Certain exemplary embodiments will now be described to provide an overall understanding of the principles of the structure, function, manufacture, and use of the surgical retractors and methods disclosed herein. One or more examples of these embodiments are illustrated in the accompanying drawings. Those of ordinary skill in the art will understand that the surgical retractors and methods specifically described herein and illustrated in the accompanying drawings are non-limiting exemplary embodiments and that the scope of the present invention is defined solely by the claims. The features illustrated or described in connection with one exemplary embodiment may be combined with the features of other embodiments. Such modifications and variations are intended to be included within the scope of the present invention.

The articles “a” and “an” are used herein to refer to one or to more than one (i.e. to at least one) of the grammatical object of the article. By way of example, “an element” means one element or more than one element.

The terms “comprise,” “include,” and “have,” and the derivatives thereof, are used herein interchangeably as comprehensive, open-ended terms. For example, use of “comprising,” “including,” or “having” means that whatever element is comprised, had, or included, is not the only element encompassed by the subject of the clause that contains the verb.

FIGS. 1-5C illustrate an exemplary embodiment of a surgical retractor 10 suitable for providing a selectively expandable access channel through which a surgical procedure may be performed on target anatomy. The exemplary surgical retractor is particularly suited for minimally invasive spinal surgery and may be used in connection with a spinal stabilization system that is operable to stabilize two or more vertebra. As discussed in more detail below, the surgical retractor 10 may be anchored to the patient's anatomy, for example, one or more vertebrae, by engaging the retractor to the anchor extensions of a spinal stabilization system, thus, eliminating the need to use a bed-mounted arm to maintain the retractor in position relative to the patient.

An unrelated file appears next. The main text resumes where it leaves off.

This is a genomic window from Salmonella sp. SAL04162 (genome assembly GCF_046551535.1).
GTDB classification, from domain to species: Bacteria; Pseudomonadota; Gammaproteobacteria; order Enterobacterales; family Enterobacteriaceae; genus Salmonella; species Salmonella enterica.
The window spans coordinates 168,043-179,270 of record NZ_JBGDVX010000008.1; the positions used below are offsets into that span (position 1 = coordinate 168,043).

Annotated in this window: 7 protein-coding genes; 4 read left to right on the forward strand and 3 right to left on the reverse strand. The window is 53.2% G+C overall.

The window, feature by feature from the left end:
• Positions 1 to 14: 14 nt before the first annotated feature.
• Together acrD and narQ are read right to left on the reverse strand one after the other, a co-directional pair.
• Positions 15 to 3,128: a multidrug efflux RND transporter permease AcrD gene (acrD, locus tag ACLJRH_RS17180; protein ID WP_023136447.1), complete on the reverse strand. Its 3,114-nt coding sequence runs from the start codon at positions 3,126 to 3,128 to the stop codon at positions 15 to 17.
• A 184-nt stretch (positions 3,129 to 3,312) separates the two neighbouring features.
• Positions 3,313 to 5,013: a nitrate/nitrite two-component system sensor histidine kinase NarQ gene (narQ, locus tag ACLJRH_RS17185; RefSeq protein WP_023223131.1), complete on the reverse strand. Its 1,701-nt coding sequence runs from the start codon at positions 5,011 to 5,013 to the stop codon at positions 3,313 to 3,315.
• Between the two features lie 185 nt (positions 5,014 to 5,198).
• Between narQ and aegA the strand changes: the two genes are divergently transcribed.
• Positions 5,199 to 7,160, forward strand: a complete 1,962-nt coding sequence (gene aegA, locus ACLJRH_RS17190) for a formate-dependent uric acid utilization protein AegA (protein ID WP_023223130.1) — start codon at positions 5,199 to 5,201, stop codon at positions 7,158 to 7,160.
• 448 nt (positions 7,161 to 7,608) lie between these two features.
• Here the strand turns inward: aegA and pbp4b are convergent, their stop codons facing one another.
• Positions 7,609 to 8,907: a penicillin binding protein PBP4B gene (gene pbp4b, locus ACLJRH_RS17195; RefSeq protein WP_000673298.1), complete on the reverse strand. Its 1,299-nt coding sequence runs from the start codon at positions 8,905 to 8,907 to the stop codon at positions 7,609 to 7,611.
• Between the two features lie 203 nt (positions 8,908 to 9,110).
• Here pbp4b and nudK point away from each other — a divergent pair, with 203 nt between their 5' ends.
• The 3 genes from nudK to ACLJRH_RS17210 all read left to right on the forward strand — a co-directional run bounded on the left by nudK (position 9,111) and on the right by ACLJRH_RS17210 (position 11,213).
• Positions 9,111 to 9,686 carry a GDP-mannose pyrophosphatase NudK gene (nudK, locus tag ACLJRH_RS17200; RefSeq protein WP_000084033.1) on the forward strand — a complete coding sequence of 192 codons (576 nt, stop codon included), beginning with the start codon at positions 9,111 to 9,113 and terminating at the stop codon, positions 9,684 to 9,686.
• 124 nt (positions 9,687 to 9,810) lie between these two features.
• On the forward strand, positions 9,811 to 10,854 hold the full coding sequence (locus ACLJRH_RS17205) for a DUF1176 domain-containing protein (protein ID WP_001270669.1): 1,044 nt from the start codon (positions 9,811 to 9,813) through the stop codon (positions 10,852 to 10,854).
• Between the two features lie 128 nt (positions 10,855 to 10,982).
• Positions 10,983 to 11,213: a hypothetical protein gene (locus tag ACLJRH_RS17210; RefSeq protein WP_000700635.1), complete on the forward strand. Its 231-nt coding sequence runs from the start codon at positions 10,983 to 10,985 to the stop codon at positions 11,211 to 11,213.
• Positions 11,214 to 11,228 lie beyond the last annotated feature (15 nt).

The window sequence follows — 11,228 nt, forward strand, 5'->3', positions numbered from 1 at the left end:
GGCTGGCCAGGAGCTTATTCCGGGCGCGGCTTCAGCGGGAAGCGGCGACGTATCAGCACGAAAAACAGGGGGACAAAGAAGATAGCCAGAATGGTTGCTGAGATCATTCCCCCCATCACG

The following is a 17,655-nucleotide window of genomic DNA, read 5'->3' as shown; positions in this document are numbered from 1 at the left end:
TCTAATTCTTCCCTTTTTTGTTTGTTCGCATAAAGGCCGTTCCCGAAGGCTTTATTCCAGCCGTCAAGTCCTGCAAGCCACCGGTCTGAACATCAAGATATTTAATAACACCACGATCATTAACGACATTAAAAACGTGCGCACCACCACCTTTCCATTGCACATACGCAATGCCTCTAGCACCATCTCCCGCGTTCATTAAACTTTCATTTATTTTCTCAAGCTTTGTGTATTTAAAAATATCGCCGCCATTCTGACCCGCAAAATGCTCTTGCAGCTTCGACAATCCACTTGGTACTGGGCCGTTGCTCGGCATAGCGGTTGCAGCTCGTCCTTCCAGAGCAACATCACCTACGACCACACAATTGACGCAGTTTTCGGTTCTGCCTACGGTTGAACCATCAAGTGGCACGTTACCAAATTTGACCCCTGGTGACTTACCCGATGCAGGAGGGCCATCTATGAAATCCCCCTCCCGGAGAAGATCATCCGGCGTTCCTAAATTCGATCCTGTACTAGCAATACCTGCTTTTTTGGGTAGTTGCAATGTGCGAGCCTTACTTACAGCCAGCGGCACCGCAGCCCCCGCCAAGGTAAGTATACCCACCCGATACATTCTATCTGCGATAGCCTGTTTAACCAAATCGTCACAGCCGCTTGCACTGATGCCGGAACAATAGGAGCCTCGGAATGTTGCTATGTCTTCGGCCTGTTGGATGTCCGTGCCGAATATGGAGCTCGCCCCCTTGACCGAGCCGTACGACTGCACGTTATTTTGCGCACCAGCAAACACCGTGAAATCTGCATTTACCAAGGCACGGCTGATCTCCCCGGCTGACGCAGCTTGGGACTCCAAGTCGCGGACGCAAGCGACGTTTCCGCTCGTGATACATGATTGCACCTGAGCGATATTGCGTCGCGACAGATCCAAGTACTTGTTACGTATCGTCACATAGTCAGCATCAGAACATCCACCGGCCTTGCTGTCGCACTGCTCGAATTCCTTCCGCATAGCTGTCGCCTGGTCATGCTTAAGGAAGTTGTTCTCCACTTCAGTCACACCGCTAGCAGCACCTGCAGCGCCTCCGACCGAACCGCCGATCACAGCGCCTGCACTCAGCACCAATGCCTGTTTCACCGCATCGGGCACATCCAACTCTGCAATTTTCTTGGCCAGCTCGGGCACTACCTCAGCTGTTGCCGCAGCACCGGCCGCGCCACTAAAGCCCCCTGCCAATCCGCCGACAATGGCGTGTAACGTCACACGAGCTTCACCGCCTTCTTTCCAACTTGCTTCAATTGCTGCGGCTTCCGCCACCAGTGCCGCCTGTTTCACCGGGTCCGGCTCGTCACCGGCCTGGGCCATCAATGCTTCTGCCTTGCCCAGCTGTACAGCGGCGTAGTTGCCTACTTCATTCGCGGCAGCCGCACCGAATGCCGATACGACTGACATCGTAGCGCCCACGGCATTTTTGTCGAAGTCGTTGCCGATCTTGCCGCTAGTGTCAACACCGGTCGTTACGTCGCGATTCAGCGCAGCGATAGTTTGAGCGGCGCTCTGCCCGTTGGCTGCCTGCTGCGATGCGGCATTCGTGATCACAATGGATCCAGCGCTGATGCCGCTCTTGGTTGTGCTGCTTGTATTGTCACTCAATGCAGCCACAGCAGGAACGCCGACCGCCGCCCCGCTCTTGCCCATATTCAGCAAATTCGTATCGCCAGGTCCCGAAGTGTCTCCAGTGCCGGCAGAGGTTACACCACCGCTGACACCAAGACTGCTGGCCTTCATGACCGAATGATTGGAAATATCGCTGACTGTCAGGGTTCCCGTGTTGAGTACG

Referring to FIGS. 1-4, the surgical retractor 10 may include a frame 12 that is engageable to one or more anchor extensions connected to a respective bone anchor that is anchored to the patient's anatomy. For example, the frame 10 may be positionable between a first anchor extension connected to a first bone anchor and a second anchor extension connected to a second bone anchor. In addition, the surgical retractor 10 may include one or more retractor blades 14 connectable to the frame 12 of the retractor 10 for retracting tissue proximate the anchor extension that the frame 12 is engaged to. In the exemplary embodiment, for example, the retractor 10 includes a first retractor blade 14 a and a second retractor blade 14 b connectable to the frame 12 and positioned on opposite sides of the frame 12. In alternative embodiments, additional retractor blades 14 may be connected to the frame 12 and/or the retractor blades may be positioned on the same side of the frame 12.

Continuing to refer to FIGS. 1-4, the frame 12 of the exemplary retractor 10 may include a first segment 12 a for engaging a first anchor extension and a second segment 12 b for engaging a second anchor extension. The first segment 12 a and the second segment 12 b may include one or more features for engaging an anchor extension. In the exemplary embodiment, for example, the first segment 12 a may include a first notch 16 a at a first end 18 a of the first segment 12 a. The second segment 12 b may include a second notch 16 b at a first end 18 b of the second segment 12 b. The first notch 16 a and the second notch 16 b may have a size and shape that approximates and is complementary to the size and shape of the anchor extension that the first segment 12 a or second segment 12 b is to engage. In the case of tubular shaped anchor extensions, for example, the first notch 16 a and the second notch 16 b may be arcuate in shape having a curvature that approximates and is complimentary to the curvature of the outer diameter of the respective anchor extension.